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Organisations have the opportunity to use in-market testing to understand where online ad spend should be increased or reduced to realise the highest offline returns.
Organisations can use ‘black out testing’, where all adverts are removed for a period of time from certain postcodes, or conversely, heavy-up testing where advertising is drastically increased in certain areas.
Store performance in these “test” markets is then compared to stores in markets that did not receive the increased/reduced digital marketing spend, allowing organisations to understand the true incremental impact of each additional digital marketing dollar.
Testing the layout
Once customers have been drawn in through advertising and promotions, how does a store’s physical appearance and layout affect consumer behaviour?
Capital investments like refreshes and remodels have the potential to drive millions in profit improvement for retailers, but also can carry risk given the significant costs involved.
The returns on any remodel initiative across a store network are likely to vary greatly by location due to a number of market factors.
The numerous external factors inherent in the retail environment, such as seasonality and competitor actions, can make it extremely difficult to understand the true impact caused by a store refresh.
However, organisations can accurately understand the attributable impact of each element of these programs by putting the remodel into market in a small subset of locations first.
By comparing sites in which the remodel program is executed to similar sites that do not receive the renovation, executives can be confident that any performance difference between the two store groups can be attributed to the impact of the remodel.
This approach also provides value by enabling organisations to tailor each programme to include only the highest impact components.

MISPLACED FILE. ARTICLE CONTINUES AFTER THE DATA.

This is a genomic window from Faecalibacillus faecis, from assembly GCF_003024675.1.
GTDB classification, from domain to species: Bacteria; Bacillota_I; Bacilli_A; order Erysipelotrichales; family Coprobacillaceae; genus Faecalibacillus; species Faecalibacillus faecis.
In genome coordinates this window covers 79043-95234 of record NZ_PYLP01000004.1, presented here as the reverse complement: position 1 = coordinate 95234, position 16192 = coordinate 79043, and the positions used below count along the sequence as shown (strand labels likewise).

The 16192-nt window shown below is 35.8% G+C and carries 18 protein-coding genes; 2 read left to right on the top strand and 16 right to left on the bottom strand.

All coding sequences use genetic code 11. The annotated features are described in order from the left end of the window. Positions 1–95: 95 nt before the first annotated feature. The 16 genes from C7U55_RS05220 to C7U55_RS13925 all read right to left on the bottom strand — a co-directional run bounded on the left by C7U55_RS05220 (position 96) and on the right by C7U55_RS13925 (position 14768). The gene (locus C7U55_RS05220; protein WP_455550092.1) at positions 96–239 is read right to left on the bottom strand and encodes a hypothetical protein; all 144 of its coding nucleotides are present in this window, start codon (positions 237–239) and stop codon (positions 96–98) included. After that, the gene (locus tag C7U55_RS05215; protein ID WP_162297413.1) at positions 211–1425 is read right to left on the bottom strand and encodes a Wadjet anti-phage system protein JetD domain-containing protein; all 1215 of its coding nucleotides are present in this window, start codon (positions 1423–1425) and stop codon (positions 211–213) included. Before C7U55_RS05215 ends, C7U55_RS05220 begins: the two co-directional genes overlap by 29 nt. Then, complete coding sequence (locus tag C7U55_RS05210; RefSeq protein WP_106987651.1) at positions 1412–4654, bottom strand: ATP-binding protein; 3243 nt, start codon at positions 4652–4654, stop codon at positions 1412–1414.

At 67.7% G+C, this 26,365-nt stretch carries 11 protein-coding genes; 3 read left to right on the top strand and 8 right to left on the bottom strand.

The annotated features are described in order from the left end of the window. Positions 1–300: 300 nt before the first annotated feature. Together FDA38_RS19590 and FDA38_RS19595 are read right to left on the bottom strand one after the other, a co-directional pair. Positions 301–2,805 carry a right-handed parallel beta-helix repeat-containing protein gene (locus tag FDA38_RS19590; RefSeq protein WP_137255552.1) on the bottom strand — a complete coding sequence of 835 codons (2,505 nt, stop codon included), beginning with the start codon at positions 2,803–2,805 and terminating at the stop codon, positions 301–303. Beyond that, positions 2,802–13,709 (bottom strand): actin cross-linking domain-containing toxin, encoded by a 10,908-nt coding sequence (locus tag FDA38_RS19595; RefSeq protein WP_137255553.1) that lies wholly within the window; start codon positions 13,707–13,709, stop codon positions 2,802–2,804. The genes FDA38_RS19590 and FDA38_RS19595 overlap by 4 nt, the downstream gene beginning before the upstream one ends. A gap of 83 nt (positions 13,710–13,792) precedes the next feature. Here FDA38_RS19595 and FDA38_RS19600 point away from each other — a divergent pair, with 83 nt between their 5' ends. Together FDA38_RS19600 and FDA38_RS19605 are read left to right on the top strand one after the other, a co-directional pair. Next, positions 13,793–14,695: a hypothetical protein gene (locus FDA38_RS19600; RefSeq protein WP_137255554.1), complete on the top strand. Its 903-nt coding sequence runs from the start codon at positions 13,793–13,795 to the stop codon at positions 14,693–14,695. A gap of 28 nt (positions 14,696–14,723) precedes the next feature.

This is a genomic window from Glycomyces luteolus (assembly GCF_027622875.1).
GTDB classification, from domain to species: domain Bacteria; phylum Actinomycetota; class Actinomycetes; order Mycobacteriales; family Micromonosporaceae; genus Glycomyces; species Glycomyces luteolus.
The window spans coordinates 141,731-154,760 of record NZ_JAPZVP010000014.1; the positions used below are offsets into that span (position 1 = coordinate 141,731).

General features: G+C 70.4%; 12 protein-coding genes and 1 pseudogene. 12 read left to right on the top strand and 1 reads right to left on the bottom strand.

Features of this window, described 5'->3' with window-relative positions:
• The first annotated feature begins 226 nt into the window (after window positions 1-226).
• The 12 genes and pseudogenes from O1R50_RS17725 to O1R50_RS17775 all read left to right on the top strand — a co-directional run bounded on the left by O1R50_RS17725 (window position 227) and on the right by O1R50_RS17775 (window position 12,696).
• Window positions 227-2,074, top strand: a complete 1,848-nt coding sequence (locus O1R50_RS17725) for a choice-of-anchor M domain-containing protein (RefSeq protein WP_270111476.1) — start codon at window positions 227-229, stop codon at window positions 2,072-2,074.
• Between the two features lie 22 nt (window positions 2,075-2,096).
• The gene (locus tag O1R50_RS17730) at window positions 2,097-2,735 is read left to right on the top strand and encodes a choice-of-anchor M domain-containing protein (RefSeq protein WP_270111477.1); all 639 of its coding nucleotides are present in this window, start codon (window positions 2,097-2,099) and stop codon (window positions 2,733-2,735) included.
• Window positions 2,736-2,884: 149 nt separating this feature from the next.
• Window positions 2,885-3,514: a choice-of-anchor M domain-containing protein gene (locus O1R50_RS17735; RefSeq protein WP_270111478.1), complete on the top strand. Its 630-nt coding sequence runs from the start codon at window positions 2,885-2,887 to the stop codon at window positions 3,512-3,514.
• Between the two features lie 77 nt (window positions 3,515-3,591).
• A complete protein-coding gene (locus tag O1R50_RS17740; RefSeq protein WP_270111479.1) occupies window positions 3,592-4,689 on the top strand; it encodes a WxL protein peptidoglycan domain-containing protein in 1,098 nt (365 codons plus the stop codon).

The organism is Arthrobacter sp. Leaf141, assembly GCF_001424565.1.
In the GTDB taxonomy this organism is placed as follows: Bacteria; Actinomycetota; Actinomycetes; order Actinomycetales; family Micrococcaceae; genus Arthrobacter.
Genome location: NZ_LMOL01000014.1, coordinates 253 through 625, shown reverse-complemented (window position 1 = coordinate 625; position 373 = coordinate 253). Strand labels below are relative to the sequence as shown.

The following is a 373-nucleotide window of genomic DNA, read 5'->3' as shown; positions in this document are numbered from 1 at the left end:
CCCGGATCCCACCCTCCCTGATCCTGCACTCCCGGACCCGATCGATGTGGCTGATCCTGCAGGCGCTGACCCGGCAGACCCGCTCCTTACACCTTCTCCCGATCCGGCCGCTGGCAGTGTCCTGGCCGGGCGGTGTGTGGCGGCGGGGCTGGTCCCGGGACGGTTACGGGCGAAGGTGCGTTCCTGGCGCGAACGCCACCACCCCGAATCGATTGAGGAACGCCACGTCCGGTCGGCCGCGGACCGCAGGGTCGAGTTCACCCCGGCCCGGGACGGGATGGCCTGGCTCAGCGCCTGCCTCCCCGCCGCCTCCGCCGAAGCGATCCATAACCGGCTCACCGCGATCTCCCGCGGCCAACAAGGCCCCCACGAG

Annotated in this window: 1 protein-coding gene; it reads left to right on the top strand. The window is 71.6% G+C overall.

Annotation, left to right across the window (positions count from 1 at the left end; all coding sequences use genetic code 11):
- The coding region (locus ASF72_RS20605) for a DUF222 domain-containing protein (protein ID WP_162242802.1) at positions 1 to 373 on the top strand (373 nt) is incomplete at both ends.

For example, a hotel chain may find that refurbishing the outside of its hotels drives significant lift in new bookings, while new carpeting and interior furnishings do not drive new traffic.
Through testing, organisations can bid farewell to the all-or-nothing approach; businesses are able to adopt a more flexible approach, making changes only where they will see significant returns.
The value of in-market testing becomes especially evident when it reveals counterintuitive results, often due to external factors that would otherwise not have been considered.
For example, moving expensive items into protective cases to prevent theft may actually cause an overall decrease in profit, as this added security may discourage consumers from purchasing these large ticket items.
Charging a pound for a shopping trolley may generate a new revenue stream, and reduce theft of trolleys, but it can cause a larger decline in sales as customers switch from trolleys to shopping baskets and consequently buy fewer things on each visit.
Testing may also reveal unexpected upside. For example, a convenience store raised pay yet saw an increase in overall profit, as the improved employee loyalty and lower turnover also meant decreased theft.
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Organisations that are able to use testing in physical locations to drive growth and profitability will hold a distinct competitive advantage.
We have seen industry leaders minimise the risk of innovation and maximise incremental margin by making testing each new initiative faster and cheaper prior to broad rollout.
These in-market tests allow executives to predict which programmes will work, where they will work best, and how they can be tailored for maximum impact.
Changes can be planned and strategically rolled out, avoiding expensive mistakes while shining light on potentially profitable ideas that may not have otherwise been identified.
Sourced from Rupert Naylor, Applied Predictive Technologies